Wednesday, January 30, 2013

Wisconsin Reporter: "Politifact Wisconsin politispins a half truth on tax hikes"

Via, the same folks who brought us Ohio Watchdog and Virginia Watchdog, we have a critique of PolitiFact Wisconsin from the Wisconsin Reporter:
MADISON — Here’s a riddle for you: When is a tax hike not an increase? Answer: When Politifact, the self-proclaimed political fact-checking enterprise, decides to take the question for a spin.

The Milwaukee Journal Sentinel version of the national Politifact brand did so when it rated half-true Gov. Scott Walker’s Jan. 4 tweet: “Thanks to Washington, nearly everyone will pay more in taxes in 2013. Somehow people think it’s just the wealthy. It’s not.”
Reporter Ryan Ekvall nails PolitiFact on a couple of its traditional problems.  First, it grades Gov. Walker  "Half True" for a true statement.  Second, the justification rests on Walker failing to provide sufficient context--on Twitter, of all places.  Yes, Twitter, the social media site that limits comments to 140 characters.

Ekvall's critique is solid, so give it a read.

We look forward to more from's Wisconsin Reporter.

Sunday, January 20, 2013

Another Black Knight for PolitiFact

The comedy film "Monty Python and the Holy Grail" is justly famous for its fight scene between King Arthur and the mysterious Black Knight who attempts to block his path.

Arthur defeats the Black Knight, first chopping off an arm, then another arm, then a leg and then the other leg.  As the Black Knight suffers each stage of defeat he defiantly continues to challenge Arthur to continue the fight.

PolitiFact's efforts to defend itself from criticism often run parallel to the Black Knight's fighting prowess against Arthur.

The latest duel pits PolitiFact editor Bill Adair against critics who say Fiat's confirmation that it will produce over 100,000 Jeep vehicles annually at a Chinese manufacturing plant undercuts PolitiFact's 2012 choice for "Lie of the Year."  The Romney campaign produced an ad saying Obama sold Jeep to Italians who will build Jeeps in China.  PolitiFact ruled the ad "Pants on Fire" in October before selecting it as the "Lie of the Year" in December.

The original ruling drew plenty of criticism, and the recent confirmation of the deal to produce Jeeps in China produced a renewal of that criticism, perhaps best expressed by Mark Hemingway of The Weekly Standard.

"It's just a flesh wound."

On Jan. 18 Adair responded to the latest round of criticism:
A number of readers emailed us this week about news reports that Chrysler is moving forward with a partnership in China to produce Jeeps. They wondered: Doesn’t that disprove our Lie of the Year -- that Mitt Romney said Barack Obama "sold Chrysler to Italians who are going to build Jeeps in China" at the cost of American jobs?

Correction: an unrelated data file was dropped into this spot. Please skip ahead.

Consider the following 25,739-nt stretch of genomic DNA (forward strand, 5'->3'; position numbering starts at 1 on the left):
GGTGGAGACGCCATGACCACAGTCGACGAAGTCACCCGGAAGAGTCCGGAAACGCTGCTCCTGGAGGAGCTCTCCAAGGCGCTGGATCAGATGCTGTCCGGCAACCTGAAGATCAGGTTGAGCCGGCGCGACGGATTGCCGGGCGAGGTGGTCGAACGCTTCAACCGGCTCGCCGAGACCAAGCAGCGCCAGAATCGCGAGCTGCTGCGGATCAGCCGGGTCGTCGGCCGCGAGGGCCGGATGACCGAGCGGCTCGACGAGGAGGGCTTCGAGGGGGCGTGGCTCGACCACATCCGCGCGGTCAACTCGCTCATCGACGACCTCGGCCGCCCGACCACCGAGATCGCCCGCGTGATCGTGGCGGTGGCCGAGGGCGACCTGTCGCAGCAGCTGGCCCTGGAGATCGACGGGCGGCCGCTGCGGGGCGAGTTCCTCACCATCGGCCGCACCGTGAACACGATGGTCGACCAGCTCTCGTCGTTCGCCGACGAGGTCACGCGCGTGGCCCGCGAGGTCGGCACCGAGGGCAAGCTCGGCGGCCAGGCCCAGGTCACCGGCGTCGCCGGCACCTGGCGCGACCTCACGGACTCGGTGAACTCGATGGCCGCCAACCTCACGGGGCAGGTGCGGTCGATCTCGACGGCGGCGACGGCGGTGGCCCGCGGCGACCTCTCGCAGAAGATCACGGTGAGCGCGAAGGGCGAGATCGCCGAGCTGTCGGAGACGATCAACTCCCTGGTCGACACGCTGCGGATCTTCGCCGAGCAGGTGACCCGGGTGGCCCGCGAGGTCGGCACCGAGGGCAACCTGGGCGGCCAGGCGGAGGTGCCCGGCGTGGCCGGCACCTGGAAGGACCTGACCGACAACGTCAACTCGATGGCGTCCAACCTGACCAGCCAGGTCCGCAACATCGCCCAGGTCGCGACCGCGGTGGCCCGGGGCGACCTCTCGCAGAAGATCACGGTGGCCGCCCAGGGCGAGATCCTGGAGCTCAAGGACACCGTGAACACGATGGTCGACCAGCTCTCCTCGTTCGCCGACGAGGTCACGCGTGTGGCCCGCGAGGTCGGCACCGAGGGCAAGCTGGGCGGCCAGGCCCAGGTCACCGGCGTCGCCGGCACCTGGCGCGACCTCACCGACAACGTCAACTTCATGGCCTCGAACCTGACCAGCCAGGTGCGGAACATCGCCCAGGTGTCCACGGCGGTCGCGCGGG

No, it doesn’t.
It bears emphasis that Jeep sold about 50,000 American-made Jeeps in China in 2012. Somehow no mention of Jeep exports to China crept into any of PolitiFact's fact checking of the Romney ad.

Adair's right about one thing, at least.  All of PolitiFact's "Lie of the Year" selections contain a significant element of truth, so of course it doesn't matter to PolitiFact if the ad is true.  It can still qualify as "Lie of the Year."  The tough thing for Adair to explain, which he doesn't attempt, is how the ad can be technically true yet receive a "Pants on Fire" rating as election day approached.

It's just another dismal defense of a PolitiFact blunder.

Mark Hemingway, by the way, responded with Arthurian effectiveness to Adair's post the same day it was published.

We'll give away the ending:
PolitiFact has a reputation for alternately being unresponsive or inadequately responding to criticisms. And they haven't done anything to remedy that today.

(The video contains language some may find offensive.  Oh, and there's lots of obviously fake blood.)

Jeff adds (1/30/13):
Adair's most recent CYA/non-response to Hemingway is typically awful of the genre, and PolitiFact has had some stinkers. Chock full of evasions and denials, it would seem that Adair is completely unable to confront the facts that lurk in front of his face. Take a look at the opening paragraph of his nada culpa, and pay special attention to the quotation marks:

[Readers] wondered: Doesn’t that disprove our Lie of the Year -- that Mitt Romney said Barack Obama "sold Chrysler to Italians who are going to build Jeeps in China" at the cost of American jobs?

No, it doesn’t.
The entire basis for the Pants of Fire rating is something the Romney ad never claimed. If it did, why didn't PolitiFact quote the relevant portion? The portion that Adair quotes is entirely accurate, even by PolitiFact's own admission. The only falsehood here is PolitiFact's invention that the Romney ad claimed it would cost American jobs.

Another comically dishonest diversion from Adair is his assertion that PolitiFact isn't making a value judgement on Obama's policy. He writes:
We should be clear, we are not defending President Obama’s auto policy. As independent fact-checkers, we don’t take positions on policy issues. So whether it was advisable to bail out the auto companies, and or whether the bailout  was done with proper safeguards was beyond the scope of our fact-check.
As I pointed out in our original review of this claim back in November, PolitiFact was much more smitten with the Presidents performance back then (emphasis added):
With Ohio’s 18 electoral votes very much in play, the Mitt Romney campaign aims to blunt one of Barack Obama’s key advantages in that state -- his rescue of the auto industry.
Let me be clear: PolitiFact has determined that Barack Obama single-handedly rescued the entire auto industry...they're just not taking a position it.